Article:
Understanding the role of evidence or when evidence counts in global development efforts seeking to address issues largely affecting the poor cannot be complete without an understanding of the voices of the affected countries in these processes. The role of global actors in tackling HIV/AIDS in developing countries provides an interesting case to understand how voices of affected countries inform the decisions made by global response efforts.
The 47 countries of sub-Saharan Africa hold two seats on the Board of the Global Fund to Fight AIDS, Tuberculosis and Malaria. Collectively, the countries have been recipients of more than 65 per cent of Global Fund cumulative investment, making their input into the governance and decision-making by the Board critical to the Global Fund’s success. Language differences, a sub-par process for selection of leadership and a lack of technical support have inhibited meaningful participation.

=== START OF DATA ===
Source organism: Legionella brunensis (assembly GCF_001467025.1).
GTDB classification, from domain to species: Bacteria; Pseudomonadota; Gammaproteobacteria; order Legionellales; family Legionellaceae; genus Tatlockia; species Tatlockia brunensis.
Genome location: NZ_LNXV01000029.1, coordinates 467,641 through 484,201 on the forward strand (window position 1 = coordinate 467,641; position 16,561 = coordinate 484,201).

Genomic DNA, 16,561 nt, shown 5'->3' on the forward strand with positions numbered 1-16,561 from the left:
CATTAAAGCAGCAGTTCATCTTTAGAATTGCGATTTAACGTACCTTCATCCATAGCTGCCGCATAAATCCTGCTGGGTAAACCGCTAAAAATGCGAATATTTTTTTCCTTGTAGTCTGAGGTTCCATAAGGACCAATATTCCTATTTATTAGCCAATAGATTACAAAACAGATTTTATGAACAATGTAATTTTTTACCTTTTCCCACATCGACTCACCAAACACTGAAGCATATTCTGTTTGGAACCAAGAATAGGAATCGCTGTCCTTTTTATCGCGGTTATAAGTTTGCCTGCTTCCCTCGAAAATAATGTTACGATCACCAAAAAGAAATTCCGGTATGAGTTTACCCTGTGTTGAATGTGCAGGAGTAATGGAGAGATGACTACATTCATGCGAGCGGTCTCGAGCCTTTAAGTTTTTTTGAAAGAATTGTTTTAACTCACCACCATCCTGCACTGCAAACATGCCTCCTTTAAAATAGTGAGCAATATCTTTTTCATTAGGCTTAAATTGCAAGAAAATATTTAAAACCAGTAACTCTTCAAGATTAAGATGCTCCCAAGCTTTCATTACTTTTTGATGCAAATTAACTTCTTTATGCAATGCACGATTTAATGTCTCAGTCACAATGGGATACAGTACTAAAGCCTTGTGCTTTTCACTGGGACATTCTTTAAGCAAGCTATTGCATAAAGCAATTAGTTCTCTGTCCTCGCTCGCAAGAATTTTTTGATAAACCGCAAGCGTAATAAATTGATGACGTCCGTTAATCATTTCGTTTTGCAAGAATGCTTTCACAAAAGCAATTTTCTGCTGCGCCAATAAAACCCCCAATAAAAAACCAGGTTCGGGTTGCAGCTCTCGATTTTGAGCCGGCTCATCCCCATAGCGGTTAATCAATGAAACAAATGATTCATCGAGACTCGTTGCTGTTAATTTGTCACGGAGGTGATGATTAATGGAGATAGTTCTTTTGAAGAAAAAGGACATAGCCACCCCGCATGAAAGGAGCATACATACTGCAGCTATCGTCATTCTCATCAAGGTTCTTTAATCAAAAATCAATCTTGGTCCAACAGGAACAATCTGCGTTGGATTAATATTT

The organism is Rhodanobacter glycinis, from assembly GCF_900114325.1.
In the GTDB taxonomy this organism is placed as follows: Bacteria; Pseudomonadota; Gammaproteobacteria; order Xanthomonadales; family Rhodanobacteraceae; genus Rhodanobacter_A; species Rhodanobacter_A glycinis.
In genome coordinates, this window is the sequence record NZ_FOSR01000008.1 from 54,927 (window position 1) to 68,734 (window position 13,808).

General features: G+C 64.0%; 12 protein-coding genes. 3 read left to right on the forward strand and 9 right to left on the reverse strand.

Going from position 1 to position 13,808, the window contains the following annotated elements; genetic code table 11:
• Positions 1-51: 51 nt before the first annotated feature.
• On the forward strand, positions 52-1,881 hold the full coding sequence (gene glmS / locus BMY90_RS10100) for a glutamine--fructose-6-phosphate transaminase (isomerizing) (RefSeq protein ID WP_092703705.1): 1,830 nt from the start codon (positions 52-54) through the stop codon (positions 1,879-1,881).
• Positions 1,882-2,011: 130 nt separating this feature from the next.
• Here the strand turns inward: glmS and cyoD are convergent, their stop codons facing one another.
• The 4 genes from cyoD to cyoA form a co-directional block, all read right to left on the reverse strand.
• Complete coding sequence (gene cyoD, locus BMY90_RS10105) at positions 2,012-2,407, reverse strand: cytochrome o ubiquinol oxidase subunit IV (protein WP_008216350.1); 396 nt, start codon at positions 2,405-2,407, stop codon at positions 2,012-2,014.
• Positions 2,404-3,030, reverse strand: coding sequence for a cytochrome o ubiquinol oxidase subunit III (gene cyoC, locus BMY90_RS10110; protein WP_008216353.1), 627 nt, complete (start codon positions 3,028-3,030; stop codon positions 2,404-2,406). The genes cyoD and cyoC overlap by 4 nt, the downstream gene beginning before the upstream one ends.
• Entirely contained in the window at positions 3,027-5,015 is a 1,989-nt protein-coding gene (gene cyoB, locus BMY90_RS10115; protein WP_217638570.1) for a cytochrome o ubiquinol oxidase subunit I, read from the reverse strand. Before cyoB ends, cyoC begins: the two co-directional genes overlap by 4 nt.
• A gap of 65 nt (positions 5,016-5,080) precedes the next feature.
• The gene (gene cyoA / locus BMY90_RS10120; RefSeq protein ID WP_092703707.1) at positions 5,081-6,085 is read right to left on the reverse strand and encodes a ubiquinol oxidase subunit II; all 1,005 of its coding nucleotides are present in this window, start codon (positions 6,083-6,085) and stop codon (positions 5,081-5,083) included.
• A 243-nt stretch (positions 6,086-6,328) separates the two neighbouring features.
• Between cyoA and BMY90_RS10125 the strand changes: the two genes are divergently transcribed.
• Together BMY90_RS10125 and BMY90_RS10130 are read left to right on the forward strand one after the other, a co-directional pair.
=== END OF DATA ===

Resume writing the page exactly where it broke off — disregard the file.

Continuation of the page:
To address these challenges, stakeholders developed a governance framework and established an Africa Constituencies Bureau to improve evidence-informed decision-making, build cohesion among the diversity of countries and improve the quality of input. This chapter documents the process by which the constituencies improved their evidence use in decision-making in order to share some lessons with other actors working in related processes.
Danielle Doughman is the Policy Outreach Manager at the African Population and Health Research Center, where she is a member of the Policy Engagement and Communications Division (PEC). She has a Master of Science in Public...